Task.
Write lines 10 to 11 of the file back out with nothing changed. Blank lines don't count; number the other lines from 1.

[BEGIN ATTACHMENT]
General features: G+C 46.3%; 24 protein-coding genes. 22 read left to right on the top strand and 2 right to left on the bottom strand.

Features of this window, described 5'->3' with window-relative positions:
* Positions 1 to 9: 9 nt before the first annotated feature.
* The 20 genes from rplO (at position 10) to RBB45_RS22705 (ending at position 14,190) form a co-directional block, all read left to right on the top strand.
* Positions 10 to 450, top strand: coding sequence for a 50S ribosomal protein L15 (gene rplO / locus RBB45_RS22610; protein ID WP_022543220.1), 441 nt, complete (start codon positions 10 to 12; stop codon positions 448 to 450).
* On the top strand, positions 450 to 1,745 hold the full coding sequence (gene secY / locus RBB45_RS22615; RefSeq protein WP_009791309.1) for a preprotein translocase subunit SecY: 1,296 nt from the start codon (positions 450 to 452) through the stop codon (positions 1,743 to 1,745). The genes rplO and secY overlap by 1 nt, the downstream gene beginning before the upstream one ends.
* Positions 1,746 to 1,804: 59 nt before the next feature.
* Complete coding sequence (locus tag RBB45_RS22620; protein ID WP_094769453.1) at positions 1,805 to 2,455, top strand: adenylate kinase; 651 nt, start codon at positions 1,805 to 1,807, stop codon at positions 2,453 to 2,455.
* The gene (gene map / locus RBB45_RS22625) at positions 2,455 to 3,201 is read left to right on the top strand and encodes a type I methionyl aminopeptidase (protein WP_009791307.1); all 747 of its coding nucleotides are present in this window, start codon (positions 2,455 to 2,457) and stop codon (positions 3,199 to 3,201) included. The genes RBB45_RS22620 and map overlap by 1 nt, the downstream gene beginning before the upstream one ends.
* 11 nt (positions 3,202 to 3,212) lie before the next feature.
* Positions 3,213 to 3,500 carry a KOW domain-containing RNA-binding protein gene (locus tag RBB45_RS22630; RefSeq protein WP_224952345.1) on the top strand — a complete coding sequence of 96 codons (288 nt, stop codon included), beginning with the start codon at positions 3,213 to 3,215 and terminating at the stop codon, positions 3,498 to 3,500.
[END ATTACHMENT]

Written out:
* 11 nt (positions 3,202 to 3,212) lie before the next feature.
* Positions 3,213 to 3,500 carry a KOW domain-containing RNA-binding protein gene (locus tag RBB45_RS22630; RefSeq protein WP_224952345.1) on the top strand — a complete coding sequence of 96 codons (288 nt, stop codon included), beginning with the start codon at positions 3,213 to 3,215 and terminating at the stop codon, positions 3,498 to 3,500.